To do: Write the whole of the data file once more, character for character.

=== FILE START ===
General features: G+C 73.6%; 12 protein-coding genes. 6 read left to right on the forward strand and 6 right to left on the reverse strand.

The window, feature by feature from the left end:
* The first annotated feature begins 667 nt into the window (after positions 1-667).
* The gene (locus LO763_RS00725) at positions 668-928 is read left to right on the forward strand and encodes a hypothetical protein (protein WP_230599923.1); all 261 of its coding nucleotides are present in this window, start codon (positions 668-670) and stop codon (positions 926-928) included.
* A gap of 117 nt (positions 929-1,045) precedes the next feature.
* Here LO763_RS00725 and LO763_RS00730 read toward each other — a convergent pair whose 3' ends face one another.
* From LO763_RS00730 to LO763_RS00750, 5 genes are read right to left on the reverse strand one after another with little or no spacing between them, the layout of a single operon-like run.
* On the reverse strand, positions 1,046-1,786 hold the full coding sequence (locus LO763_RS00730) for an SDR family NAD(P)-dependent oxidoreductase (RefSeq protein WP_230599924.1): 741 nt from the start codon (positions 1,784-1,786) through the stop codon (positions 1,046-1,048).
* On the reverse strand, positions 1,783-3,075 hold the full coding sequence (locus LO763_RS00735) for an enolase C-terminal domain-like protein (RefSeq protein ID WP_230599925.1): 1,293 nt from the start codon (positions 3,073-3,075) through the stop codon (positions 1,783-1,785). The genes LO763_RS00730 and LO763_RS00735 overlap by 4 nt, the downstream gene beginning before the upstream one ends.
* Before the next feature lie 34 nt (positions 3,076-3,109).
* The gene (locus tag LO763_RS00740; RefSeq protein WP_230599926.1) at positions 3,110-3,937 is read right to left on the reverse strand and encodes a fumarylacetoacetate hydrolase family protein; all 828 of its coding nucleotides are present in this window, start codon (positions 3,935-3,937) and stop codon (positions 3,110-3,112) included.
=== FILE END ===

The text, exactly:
General features: G+C 73.6%; 12 protein-coding genes. 6 read left to right on the forward strand and 6 right to left on the reverse strand.

The window, feature by feature from the left end:
* The first annotated feature begins 667 nt into the window (after positions 1-667).
* The gene (locus LO763_RS00725) at positions 668-928 is read left to right on the forward strand and encodes a hypothetical protein (protein WP_230599923.1); all 261 of its coding nucleotides are present in this window, start codon (positions 668-670) and stop codon (positions 926-928) included.
* A gap of 117 nt (positions 929-1,045) precedes the next feature.
* Here LO763_RS00725 and LO763_RS00730 read toward each other — a convergent pair whose 3' ends face one another.
* From LO763_RS00730 to LO763_RS00750, 5 genes are read right to left on the reverse strand one after another with little or no spacing between them, the layout of a single operon-like run.
* On the reverse strand, positions 1,046-1,786 hold the full coding sequence (locus LO763_RS00730) for an SDR family NAD(P)-dependent oxidoreductase (RefSeq protein WP_230599924.1): 741 nt from the start codon (positions 1,784-1,786) through the stop codon (positions 1,046-1,048).
* On the reverse strand, positions 1,783-3,075 hold the full coding sequence (locus LO763_RS00735) for an enolase C-terminal domain-like protein (RefSeq protein ID WP_230599925.1): 1,293 nt from the start codon (positions 3,073-3,075) through the stop codon (positions 1,783-1,785). The genes LO763_RS00730 and LO763_RS00735 overlap by 4 nt, the downstream gene beginning before the upstream one ends.
* Before the next feature lie 34 nt (positions 3,076-3,109).
* The gene (locus tag LO763_RS00740; RefSeq protein WP_230599926.1) at positions 3,110-3,937 is read right to left on the reverse strand and encodes a fumarylacetoacetate hydrolase family protein; all 828 of its coding nucleotides are present in this window, start codon (positions 3,935-3,937) and stop codon (positions 3,110-3,112) included.